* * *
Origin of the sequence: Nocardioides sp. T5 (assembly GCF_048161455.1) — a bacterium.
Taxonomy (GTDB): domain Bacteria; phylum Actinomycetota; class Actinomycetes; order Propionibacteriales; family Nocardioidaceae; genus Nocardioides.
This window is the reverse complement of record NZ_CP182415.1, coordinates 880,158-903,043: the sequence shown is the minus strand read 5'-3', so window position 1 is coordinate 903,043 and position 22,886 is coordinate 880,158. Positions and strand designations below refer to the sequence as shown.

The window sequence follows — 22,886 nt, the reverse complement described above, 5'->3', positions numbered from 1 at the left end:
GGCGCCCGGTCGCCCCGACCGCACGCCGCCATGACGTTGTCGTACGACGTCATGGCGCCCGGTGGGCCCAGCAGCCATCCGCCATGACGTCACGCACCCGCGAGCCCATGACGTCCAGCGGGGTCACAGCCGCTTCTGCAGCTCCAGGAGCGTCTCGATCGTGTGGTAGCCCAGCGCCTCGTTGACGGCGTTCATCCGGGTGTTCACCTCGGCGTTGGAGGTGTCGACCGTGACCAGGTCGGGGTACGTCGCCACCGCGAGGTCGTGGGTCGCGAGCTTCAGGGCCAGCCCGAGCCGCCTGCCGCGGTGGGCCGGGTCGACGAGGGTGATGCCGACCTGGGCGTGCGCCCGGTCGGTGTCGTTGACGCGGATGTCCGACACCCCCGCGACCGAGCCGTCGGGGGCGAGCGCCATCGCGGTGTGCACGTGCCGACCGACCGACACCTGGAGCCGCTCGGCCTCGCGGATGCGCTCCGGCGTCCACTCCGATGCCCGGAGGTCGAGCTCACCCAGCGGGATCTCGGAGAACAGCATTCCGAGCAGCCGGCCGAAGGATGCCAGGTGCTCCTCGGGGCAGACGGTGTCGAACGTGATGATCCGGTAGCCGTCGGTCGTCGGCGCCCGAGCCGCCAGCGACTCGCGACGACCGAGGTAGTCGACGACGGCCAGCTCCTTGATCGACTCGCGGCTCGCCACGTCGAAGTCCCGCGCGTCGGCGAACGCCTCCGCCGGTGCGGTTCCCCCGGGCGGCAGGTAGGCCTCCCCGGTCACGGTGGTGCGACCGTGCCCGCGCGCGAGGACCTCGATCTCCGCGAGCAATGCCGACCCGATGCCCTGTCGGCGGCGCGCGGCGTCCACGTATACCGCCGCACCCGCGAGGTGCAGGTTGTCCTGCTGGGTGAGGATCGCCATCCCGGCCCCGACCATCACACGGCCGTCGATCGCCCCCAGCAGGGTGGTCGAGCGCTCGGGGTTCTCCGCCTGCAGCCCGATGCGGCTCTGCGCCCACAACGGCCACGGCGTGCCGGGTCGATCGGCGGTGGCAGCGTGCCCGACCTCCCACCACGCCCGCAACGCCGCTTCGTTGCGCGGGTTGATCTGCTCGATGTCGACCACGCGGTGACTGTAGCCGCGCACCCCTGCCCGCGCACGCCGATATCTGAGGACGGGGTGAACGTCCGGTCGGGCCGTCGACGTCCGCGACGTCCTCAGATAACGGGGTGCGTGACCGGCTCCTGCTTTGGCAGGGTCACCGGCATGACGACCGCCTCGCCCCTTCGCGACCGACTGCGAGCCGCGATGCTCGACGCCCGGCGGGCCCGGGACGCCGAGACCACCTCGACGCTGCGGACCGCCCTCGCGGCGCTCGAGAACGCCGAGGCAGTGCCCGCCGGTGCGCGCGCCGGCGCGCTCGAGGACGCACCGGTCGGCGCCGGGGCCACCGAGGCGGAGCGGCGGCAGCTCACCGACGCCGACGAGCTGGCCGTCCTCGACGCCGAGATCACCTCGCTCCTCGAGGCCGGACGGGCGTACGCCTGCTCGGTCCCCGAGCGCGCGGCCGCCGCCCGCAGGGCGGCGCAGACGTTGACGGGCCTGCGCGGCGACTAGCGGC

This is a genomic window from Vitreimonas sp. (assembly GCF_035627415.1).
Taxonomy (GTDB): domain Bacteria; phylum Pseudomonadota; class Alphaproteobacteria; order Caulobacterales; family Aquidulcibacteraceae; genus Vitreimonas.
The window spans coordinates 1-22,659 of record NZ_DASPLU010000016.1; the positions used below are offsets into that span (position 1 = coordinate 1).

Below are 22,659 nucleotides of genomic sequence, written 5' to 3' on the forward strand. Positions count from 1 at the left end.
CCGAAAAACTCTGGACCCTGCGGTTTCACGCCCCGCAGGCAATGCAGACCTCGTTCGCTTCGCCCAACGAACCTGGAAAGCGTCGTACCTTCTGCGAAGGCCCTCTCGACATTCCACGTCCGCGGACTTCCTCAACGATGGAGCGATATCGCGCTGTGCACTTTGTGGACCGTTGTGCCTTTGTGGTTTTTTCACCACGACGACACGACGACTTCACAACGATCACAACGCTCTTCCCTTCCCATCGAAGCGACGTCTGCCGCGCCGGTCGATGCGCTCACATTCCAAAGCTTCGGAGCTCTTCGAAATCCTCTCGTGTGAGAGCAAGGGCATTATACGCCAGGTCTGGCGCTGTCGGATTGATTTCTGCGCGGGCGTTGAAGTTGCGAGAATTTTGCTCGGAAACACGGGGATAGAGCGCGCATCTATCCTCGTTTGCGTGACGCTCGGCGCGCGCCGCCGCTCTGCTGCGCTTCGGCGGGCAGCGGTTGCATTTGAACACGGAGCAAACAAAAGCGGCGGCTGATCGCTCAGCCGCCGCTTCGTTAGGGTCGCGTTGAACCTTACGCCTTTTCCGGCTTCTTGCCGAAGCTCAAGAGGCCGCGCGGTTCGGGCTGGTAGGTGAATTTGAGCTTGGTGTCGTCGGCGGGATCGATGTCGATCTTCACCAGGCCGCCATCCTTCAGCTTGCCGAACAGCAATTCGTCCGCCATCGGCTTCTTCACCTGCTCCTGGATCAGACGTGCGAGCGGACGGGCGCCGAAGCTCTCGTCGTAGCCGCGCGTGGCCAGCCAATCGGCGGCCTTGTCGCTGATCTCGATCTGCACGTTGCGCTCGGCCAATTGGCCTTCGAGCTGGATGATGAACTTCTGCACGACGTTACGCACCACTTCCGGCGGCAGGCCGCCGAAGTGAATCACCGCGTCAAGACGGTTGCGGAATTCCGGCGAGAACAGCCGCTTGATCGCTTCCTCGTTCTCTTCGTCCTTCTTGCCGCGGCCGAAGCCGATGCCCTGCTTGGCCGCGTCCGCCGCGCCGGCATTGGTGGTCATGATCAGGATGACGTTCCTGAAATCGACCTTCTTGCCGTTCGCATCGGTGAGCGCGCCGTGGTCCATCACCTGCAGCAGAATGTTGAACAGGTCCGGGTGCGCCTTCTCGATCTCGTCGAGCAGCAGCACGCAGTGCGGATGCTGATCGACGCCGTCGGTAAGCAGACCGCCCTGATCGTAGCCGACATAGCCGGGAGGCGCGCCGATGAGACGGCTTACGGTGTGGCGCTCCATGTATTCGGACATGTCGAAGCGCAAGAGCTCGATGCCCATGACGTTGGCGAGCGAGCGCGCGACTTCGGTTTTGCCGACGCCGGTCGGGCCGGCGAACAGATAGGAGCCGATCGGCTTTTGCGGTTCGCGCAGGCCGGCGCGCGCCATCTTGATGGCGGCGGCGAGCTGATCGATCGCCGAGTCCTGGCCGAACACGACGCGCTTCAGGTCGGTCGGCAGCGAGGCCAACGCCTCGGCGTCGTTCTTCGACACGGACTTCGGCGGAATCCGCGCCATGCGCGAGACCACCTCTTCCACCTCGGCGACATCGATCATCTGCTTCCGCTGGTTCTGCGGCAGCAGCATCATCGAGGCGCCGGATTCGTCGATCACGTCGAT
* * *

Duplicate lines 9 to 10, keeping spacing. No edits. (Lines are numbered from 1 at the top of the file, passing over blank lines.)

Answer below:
Below are 22,659 nucleotides of genomic sequence, written 5' to 3' on the forward strand. Positions count from 1 at the left end.
CCGAAAAACTCTGGACCCTGCGGTTTCACGCCCCGCAGGCAATGCAGACCTCGTTCGCTTCGCCCAACGAACCTGGAAAGCGTCGTACCTTCTGCGAAGGCCCTCTCGACATTCCACGTCCGCGGACTTCCTCAACGATGGAGCGATATCGCGCTGTGCACTTTGTGGACCGTTGTGCCTTTGTGGTTTTTTCACCACGACGACACGACGACTTCACAACGATCACAACGCTCTTCCCTTCCCATCGAAGCGACGTCTGCCGCGCCGGTCGATGCGCTCACATTCCAAAGCTTCGGAGCTCTTCGAAATCCTCTCGTGTGAGAGCAAGGGCATTATACGCCAGGTCTGGCGCTGTCGGATTGATTTCTGCGCGGGCGTTGAAGTTGCGAGAATTTTGCTCGGAAACACGGGGATAGAGCGCGCATCTATCCTCGTTTGCGTGACGCTCGGCGCGCGCCGCCGCTCTGCTGCGCTTCGGCGGGCAGCGGTTGCATTTGAACACGGAGCAAACAAAAGCGGCGGCTGATCGCTCAGCCGCCGCTTCGTTAGGGTCGCGTTGAACCTTACGCCTTTTCCGGCTTCTTGCCGAAGCTCAAGAGGCCGCGCGGTTCGGGCTGGTAGGTGAATTTGAGCTTGGTGTCGTCGGCGGGATCGATGTCGATCTTCACCAGGCCGCCATCCTTCAGCTTGCCGAACAGCAATTCGTCCGCCATCGGCTTCTTCACCTGCTCCTGGATCAGACGTGCGAGCGGACGGGCGCCGAAGCTCTCGTCGTAGCCGCGCGTGGCCAGCCAATCGGCGGCCTTGTCGCTGATCTCGATCTGCACGTTGCGCTCGGCCAATTGGCCTTCGAGCTGGATGATGAACTTCTGCACGACGTTACGCACCACTTCCGGCGGCAGGCCGCCGAAGTGAATCACCGCGTCAAGACGGTTGCGGAATTCCGGCGAGAACAGCCGCTTGATCGCTTCCTCGTTCTCTTCGTCCTTCTTGCCGCGGCCGAAGCCGATGCCCTGCTTGGCCGCGTCCGCCGCGCCGGCATTGGTGGTCATGATCAGGATGACGTTCCTGAAATCGACCTTCTTGCCGTTCGCATCGGTGAGCGCGCCGTGGTCCATCACCTGCAGCAGAATGTTGAACAGGTCCGGGTGCGCCTTCTCGATCTCGTCGAGCAGCAGCACGCAGTGCGGATGCTGATCGACGCCGTCGGTAAGCAGACCGCCCTGATCGTAGCCGACATAGCCGGGAGGCGCGCCGATGAGACGGCTTACGGTGTGGCGCTCCATGTATTCGGACATGTCGAAGCGCAAGAGCTCGATGCCCATGACGTTGGCGAGCGAGCGCGCGACTTCGGTTTTGCCGACGCCGGTCGGGCCGGCGAACAGATAGGAGCCGATCGGCTTTTGCGGTTCGCGCAGGCCGGCGCGCGCCATCTTGATGGCGGCGGCGAGCTGATCGATCGCCGAGTCCTGGCCGAACACGACGCGCTTCAGGTCGGTCGGCAGCGAGGCCAACGCCTCGGCGTCGTTCTTCGACACGGACTTCGGCGGAATCCGCGCCATGCGCGAGACCACCTCTTCCACCTCGGCGACATCGATCATCTGCTTCCGCTGGTTCTGCGGCAGCAGCATCATCGAGGCGCCGGATTCGTCGATCACGTCGAT